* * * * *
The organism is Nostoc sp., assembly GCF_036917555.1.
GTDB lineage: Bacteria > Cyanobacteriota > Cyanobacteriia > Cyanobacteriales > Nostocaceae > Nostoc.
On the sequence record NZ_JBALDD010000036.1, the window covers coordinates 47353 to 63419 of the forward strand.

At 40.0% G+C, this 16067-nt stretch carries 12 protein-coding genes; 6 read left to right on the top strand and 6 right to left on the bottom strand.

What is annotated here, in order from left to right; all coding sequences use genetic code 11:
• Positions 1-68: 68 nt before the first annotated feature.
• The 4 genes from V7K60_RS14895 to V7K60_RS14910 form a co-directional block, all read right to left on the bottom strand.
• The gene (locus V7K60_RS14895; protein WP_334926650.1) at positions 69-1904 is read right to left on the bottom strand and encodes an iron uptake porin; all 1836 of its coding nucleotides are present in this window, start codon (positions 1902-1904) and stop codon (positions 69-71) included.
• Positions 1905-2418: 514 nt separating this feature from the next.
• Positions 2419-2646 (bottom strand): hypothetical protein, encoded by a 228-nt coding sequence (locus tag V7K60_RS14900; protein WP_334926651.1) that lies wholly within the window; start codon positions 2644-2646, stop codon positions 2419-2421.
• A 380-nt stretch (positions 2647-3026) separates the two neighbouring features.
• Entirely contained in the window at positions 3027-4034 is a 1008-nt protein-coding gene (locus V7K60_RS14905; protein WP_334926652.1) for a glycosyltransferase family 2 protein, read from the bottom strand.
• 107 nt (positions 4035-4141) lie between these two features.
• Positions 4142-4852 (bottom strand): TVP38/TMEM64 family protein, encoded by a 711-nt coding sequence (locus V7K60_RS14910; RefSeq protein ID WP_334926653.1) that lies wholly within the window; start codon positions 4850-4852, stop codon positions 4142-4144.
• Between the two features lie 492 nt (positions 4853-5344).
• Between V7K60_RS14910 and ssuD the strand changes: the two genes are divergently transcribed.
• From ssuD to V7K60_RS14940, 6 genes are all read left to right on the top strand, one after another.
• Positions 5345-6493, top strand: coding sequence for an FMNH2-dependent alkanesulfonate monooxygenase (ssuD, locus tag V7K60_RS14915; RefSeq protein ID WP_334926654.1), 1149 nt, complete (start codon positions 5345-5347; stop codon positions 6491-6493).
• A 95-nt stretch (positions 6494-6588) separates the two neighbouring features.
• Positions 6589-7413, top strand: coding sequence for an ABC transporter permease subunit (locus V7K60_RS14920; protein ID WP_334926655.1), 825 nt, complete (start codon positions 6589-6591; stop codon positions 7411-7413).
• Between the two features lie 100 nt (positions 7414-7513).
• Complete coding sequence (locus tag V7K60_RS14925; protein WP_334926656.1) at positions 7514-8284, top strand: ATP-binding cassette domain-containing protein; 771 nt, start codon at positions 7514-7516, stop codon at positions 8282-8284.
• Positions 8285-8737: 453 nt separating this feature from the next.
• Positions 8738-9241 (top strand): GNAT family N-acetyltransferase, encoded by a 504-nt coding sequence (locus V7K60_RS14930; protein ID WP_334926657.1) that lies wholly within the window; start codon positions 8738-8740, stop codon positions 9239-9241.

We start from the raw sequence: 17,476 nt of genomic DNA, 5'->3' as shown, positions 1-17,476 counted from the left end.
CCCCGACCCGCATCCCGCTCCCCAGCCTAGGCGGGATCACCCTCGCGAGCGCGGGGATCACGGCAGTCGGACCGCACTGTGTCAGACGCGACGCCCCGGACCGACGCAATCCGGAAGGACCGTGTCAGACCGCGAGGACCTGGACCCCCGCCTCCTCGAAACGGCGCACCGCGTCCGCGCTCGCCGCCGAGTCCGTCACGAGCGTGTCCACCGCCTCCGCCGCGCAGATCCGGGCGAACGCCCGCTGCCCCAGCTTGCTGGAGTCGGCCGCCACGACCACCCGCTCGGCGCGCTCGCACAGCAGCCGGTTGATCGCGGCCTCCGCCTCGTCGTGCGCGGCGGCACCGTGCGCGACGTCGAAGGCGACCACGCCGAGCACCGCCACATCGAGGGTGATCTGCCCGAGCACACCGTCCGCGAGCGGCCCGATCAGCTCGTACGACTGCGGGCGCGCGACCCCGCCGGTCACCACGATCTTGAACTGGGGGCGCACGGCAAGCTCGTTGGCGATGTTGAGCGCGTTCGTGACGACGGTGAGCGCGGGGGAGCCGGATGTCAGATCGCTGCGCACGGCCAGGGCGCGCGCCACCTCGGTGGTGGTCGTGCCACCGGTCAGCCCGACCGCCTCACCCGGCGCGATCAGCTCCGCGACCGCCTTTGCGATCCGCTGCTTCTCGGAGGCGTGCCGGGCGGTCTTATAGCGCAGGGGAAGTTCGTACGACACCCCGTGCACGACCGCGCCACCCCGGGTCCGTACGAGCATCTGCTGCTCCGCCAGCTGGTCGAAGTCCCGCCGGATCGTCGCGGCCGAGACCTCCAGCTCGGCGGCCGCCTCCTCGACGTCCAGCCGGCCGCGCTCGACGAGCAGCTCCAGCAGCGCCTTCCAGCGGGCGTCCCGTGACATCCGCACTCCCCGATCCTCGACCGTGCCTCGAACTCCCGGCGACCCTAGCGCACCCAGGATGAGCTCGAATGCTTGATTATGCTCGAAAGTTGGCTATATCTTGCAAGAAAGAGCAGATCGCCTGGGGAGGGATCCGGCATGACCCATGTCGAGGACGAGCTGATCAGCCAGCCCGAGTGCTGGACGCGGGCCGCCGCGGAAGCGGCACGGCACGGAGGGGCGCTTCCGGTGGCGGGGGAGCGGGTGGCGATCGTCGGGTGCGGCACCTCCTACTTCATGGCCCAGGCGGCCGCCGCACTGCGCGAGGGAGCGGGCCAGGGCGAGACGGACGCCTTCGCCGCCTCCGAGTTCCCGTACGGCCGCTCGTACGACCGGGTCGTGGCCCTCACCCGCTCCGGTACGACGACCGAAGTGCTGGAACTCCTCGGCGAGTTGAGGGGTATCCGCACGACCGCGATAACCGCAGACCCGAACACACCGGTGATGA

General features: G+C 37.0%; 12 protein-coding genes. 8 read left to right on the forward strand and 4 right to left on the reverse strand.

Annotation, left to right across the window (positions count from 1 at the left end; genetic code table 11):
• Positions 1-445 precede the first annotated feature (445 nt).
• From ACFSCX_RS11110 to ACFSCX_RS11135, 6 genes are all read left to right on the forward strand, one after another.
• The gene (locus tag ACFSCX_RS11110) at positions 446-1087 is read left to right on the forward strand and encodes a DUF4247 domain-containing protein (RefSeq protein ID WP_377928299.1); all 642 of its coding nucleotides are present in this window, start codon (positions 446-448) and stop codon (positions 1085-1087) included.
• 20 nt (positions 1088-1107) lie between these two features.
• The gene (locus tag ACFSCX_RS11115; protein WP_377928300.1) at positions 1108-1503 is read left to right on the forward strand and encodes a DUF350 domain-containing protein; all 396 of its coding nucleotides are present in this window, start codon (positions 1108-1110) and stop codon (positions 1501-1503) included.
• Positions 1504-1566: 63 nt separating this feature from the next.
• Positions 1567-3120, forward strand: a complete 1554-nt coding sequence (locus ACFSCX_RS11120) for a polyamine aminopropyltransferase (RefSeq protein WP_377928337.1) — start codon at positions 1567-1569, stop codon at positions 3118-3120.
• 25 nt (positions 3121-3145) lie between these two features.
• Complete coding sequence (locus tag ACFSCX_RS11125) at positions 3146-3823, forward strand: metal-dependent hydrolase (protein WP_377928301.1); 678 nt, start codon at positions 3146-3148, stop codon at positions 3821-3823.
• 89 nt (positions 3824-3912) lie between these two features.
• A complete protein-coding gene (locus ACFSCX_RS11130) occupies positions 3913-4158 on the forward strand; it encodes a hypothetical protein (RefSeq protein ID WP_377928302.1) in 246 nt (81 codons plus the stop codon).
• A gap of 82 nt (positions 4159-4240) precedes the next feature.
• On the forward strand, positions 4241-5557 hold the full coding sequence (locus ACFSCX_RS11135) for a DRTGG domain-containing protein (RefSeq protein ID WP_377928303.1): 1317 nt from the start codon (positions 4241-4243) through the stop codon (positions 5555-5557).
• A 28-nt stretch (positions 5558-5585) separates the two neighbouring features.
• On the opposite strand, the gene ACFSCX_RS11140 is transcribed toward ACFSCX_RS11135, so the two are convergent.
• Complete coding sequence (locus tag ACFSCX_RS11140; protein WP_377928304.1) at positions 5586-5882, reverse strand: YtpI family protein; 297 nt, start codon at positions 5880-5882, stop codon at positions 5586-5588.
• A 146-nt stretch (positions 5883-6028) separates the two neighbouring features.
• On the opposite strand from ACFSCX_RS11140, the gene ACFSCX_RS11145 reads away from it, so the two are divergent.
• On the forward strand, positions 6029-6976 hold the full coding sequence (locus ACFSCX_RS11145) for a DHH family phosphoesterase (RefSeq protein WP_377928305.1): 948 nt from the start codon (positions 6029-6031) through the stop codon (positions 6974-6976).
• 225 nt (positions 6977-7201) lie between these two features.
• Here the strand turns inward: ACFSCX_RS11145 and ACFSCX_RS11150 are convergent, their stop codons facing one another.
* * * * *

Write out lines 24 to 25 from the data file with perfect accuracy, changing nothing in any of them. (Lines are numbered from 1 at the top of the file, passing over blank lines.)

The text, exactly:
• Positions 8738-9241 (top strand): GNAT family N-acetyltransferase, encoded by a 504-nt coding sequence (locus V7K60_RS14930; protein ID WP_334926657.1) that lies wholly within the window; start codon positions 8738-8740, stop codon positions 9239-9241.

We start from the raw sequence: 17,476 nt of genomic DNA, 5'->3' as shown, positions 1-17,476 counted from the left end.